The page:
Checking in on Microsoft
I have been a holder of Microsoft shares since the financial crisis in early 2009. I have added to my position since then, and it is one of my four largest positions, along with ExxonMobil (holding and adding since 1998), Berkshire Hathaway (holding and adding since 2009), and Apple (holding and adding since 2011). Unlike those three, most of my Microsoft stock purchases over the last three years have strongly underperformed the market.
The issues are of course well-known. First, Microsoft is the epitome of “dead money.” The stock price has gone nowhere since July 1998, nearly fifteen years. I was in college in 1998. Bill Clinton was President. AOL and Timewarner had not merged. That is a long, long time. Second, the Wintel monopoly on the corporate and even moreso on the consumer market is ending. Duh. Thematically, Microsoft doesn’t work. It puts out crappy products like Zune, and overpriced (sorry, but it’s true) products like Surface.
It’s CEO looks like a titanic oompa loompa. He is anti-cool. He is kryptonite to cool. Worse, he does things like try to purchase Yahoo for too much money, pay tons of money for an ad company that leads Microsoft to the write-off billions of dollars. And of course the attempt to compete with Google in search has largely been a failure. Etc., etc.
So why do I own? Why do I continue to own? It’s important not to check one’s brain at the buy button. And it’s even more important not to check one’s brain once one has hit the buy button. Is my thesis wrong? What is my thesis? My thesis is fairly simple: The company still makes a bunch of money, will continue to make a bunch of money, and even as the Wintel monopoly ends, this is not the end-of-the-line for Microsoft. And because everyone thinks it is the end-of-the-line and Microsoft is going to go the way of Research in Motion, it’s cheap as hell.
Even during the disastrous fiscal year that ended in June 2012, the company generated record free cash flow of $29.321 billion, and $3.44 of free cash flow per share, also a record. And record revenue. Against around $11 billion in long term debt, it was holding over $50 billion in cash and cash-equivalents.
These aren’t really new facts to anyone who follows Microsoft. More recently, earnings-per-share were down from $0.78 per diluted share in 11/2011 to $0.76 per diluted share in 12/2012. The future is all that matters. The trend is all that matters. What’s the saying? — I’d rather pay up for a quality business than get a bad business for a good price. Something like that.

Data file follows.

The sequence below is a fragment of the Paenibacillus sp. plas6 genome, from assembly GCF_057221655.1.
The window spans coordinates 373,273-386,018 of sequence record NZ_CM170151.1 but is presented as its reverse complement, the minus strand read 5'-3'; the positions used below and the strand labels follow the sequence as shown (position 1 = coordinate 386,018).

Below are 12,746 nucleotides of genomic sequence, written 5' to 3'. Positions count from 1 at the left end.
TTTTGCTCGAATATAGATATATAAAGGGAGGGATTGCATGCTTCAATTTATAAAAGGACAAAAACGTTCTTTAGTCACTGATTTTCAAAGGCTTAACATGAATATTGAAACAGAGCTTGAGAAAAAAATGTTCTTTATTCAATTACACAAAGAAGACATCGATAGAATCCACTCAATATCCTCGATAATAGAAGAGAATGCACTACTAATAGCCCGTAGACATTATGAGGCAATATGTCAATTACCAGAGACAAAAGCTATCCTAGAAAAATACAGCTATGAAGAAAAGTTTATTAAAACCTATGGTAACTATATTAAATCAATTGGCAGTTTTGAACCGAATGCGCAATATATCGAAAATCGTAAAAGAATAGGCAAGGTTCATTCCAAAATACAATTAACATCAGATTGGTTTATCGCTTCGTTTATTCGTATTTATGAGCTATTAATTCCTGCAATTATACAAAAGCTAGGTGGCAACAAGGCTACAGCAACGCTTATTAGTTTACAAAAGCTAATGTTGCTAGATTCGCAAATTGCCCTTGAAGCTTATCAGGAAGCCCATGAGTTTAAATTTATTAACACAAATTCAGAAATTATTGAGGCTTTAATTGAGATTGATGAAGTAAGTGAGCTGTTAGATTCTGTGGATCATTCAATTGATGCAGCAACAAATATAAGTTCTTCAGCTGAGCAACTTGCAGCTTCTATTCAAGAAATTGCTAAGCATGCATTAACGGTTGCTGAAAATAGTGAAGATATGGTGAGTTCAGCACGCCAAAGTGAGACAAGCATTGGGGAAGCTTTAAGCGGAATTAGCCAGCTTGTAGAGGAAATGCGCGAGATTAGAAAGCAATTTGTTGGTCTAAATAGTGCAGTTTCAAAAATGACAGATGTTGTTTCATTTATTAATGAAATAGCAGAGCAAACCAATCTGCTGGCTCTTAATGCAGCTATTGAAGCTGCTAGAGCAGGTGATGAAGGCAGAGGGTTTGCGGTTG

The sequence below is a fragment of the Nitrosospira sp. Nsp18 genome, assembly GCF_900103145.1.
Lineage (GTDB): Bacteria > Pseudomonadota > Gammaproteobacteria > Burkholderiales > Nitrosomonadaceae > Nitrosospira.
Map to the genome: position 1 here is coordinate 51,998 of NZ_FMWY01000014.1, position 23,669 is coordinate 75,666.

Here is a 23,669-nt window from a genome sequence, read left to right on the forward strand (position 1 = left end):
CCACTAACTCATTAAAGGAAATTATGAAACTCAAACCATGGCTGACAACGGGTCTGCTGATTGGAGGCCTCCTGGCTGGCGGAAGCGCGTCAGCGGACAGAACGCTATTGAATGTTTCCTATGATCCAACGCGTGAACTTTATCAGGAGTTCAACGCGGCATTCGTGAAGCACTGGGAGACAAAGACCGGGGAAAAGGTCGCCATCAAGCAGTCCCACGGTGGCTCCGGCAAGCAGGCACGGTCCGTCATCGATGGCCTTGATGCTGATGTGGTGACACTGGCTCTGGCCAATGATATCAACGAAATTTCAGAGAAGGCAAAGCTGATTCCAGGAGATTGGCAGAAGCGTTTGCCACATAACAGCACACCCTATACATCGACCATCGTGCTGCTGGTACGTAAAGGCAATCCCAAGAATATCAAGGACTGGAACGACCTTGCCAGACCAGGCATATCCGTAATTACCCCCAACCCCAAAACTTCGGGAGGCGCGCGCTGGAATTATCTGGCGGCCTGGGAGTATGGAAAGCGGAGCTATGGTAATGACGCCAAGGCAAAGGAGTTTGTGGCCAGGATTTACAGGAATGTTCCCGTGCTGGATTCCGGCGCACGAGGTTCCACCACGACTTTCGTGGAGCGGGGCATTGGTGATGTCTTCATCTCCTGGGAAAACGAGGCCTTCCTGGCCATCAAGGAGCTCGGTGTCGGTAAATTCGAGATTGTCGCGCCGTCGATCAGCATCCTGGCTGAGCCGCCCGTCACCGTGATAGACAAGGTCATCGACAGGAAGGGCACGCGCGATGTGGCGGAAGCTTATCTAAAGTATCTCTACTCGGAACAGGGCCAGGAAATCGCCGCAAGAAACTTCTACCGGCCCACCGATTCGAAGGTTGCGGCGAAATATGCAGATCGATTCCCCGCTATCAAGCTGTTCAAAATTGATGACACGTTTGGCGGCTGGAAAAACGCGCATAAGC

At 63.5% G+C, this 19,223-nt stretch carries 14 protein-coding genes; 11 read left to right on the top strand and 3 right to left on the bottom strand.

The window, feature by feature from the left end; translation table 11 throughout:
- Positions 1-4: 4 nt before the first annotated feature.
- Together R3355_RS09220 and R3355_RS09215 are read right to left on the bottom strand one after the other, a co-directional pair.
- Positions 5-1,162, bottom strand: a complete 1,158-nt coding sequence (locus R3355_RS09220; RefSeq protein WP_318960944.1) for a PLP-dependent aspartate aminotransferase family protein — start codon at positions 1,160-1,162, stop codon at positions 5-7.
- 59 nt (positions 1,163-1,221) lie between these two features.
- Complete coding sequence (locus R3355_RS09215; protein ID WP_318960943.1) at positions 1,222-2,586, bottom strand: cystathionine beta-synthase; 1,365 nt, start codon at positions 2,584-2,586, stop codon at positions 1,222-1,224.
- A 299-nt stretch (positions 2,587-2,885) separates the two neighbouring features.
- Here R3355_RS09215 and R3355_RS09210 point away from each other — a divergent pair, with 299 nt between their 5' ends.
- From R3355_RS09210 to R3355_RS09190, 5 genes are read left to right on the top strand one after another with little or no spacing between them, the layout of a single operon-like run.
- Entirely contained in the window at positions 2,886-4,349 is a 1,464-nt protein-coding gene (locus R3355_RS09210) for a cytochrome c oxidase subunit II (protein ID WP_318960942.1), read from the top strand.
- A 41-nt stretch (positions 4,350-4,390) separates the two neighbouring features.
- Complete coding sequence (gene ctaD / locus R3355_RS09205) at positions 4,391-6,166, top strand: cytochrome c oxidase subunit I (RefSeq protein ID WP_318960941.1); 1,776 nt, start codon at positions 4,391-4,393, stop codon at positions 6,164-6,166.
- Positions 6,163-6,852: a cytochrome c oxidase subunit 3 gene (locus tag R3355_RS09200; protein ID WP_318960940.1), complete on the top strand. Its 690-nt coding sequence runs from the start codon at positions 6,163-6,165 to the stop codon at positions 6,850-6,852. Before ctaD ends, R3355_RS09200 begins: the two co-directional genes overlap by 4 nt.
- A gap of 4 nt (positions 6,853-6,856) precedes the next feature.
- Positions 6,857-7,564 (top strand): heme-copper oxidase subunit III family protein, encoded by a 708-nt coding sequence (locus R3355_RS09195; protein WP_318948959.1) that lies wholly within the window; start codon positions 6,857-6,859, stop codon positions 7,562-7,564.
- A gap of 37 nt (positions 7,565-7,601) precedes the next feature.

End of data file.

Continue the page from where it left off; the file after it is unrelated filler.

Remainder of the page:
Well, let’s see more concretely what this last year hath wrought. I last checked in on Microsoft’s valuation in April 2012. (I’m a long term kind of guy, I don’t follow the ticker every day.) At the time, as you can see in that sheet, I assumed 4% yearly free cash flow growth for ten years and 1% thereafter. I assumed a WACC of 9.2%, and a share count, then-existing, of 8.593 billion diluted shares. I discounted the cash (less debt) that Microsoft was holding by 35% to assume Microsoft would eventually have to pay taxes on all of the cash it holds overseas, or else will blow some of its money on stupid acquisitions, and lose some to inflation. That gave me a valuation of around $45/share, give or take. (This isn’t a science, and anyone who tells you otherwise probably wants you to pay for some worthless subscription or newsletter.)
Note, by the way, that although I assumed 4% yearly free cash flow growth, in this actual first of my ten years from the above calculation free cash flow actually grew 19% from year-end 6/2011 to year-end 6/2012, from $24.639 billion, to $29.321 billion. We can’t really expect to see that repeated this coming year-ending 6/2013, but we shall see.
Now this year, from the 6/2012 starting-point, we have only 8.444 billion diluted shares outstanding, because of share repurchases. The WACC is still about the same. Some sources say only 9%, but I’ll stick with 9.2%. Note that debt is now up from last year, to over $14 billion, because Microsoft has taken advantage of stupid-low interest rates. And cash is up to $68.312 billion as of 12/2012. I continue to just write-off 35% of Microsoft’s cash when making my analysis, for the same reasons as above. The result I get is that Microsoft is now worth around $54.60/share, more than it was last year, and that it is nearly 50% discounted. Even if you completely write-off all of its cash, it’s still way undervalued by this analysis.
Can this be? Can Microsoft really be so cheap? I think so. That’s why it’s such a large position for me. If you think its earnings are about to fall off a cliff, as is its cash generation, you may disagree. But I’ve been covering Microsoft pretty extensively for four years now. If you think that now, you have probably thought it for four years, and that time, during the advent of the iPhone and the iPad and Google Chromebooks, etc., Microsoft has grown its free cash flow from $15.9 billion at the bottom of the financial crisis, to over $29 billion, yo.
So what say you? I still say it’s a buy. And while I wait for the market to agree with me, and hope that my thesis is correct, I’m happy to collect the 3% dividend yield, and happy to see that so far its actual free-cash-flow generation confirms my thesis.